Hundreds of North Korean experts involved in the Stalinist regime’s development of nuclear and missile programs are working in major facilities across Iran, a diplomatic source said Sunday.Some corroboration comes from Michael Ledeen:
“We have confirmed that hundreds of North Korean engineers and scientists have been working at more than 10 nuclear and missile sites in Iran through Humint (human intelligence),” the source said. “The collaboration has been taking place for years.”
North Korea has long been suspected of helping the Islamic state with a secret weapons program.
The source said the North Korean experts are from “Office 99,” under the North’s ruling Workers’ Party Munitions Industry Department. The secret bureau is widely believed to be responsible for the Stalinist regime’s exports of weapons and military technology.
In June this year, the Japanese daily Sankei Shimbun reported that Pyongyang dispatched 160 nuclear experts to Iran in an attempt to sell its nuclear and missile-related military technologies.
It claimed that the cash-strapped North was looking to sell its technology to overcome financial difficulties that have worsened since the international community slapped sanctions on it for nuclear tests in 2006 and 2009. Since then, arms exports have been one of the major sources of hard currency for the communist North.
The conservative newspaper noted that the North Korean experts were believed to have helped Iran remove a computer virus from its systems at some uranium enrichment facilities and a centrifugal separator.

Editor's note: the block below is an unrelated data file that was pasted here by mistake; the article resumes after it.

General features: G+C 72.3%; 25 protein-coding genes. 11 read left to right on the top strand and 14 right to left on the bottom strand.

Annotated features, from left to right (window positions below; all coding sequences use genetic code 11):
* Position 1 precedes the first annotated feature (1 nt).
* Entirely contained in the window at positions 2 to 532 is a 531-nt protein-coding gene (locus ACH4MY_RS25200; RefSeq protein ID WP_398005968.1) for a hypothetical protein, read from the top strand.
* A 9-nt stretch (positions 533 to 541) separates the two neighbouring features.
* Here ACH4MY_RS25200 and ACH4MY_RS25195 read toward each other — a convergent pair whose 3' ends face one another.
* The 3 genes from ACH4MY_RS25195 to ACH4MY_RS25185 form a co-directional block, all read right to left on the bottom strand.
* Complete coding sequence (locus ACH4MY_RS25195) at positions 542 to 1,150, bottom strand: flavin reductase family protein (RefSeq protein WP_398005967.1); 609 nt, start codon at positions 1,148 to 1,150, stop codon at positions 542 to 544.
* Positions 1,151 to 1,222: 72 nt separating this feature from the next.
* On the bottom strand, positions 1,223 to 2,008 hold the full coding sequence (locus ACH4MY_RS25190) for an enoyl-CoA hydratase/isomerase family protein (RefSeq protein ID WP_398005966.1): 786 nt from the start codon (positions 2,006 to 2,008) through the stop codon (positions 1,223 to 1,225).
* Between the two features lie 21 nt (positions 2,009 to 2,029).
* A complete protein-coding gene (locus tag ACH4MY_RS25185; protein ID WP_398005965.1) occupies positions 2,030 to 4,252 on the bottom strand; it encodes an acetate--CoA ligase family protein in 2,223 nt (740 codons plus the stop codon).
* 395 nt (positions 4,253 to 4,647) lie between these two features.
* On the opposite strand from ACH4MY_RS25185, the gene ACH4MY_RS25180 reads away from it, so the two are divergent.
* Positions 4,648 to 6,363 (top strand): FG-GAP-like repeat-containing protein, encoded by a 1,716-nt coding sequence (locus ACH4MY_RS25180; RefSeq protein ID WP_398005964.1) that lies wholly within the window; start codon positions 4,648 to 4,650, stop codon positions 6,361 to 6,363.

Last week, the Sankei Shimbun also reported that Tehran and Pyongyang have been jointly operating a secret nuclear research institute in Iran, saying 10 North Korean nuclear weapon scientists are allegedly at the institute to give advice to Iranian physicists.
It went on to say that the institute received “MCNPX2.6.0,” a version of North Korea’s nuclear development software that analyzes the interaction of particles, exposure levels and other factors crucial for the construction of nuclear reactors and warheads.
Iran has thus far denied its military cooperation with the North and insisted that its nuclear program is for peaceful, civilian energy purposes only.
The huge detonation at Karaj, which, as I have explained, surprised the attackers and distorted our understanding. The operation was aimed at the Revolutionary Guards Corps, specifically at General Hassan Tehrani Moghadam, who was both the architect of the national missile program and one of the nastiest officials in that legendarily nasty organization. The attackers did not know that there was a large quantity of rocket fuel on the base that day (which was the reason Moghadam was there). The special fuel came from North Korea, and it was supposed to double tne range of Iran’s missiles. The explosion that killed Moghadam and scores of his comrades ignited the rocket fuel, with dramatic results. To date, 377 dead have been reported to the supreme leader’s office. Among the dead are the attackers–they couldn’t escape the big explosion–and at least four North Korean officials, who were there for the celebration.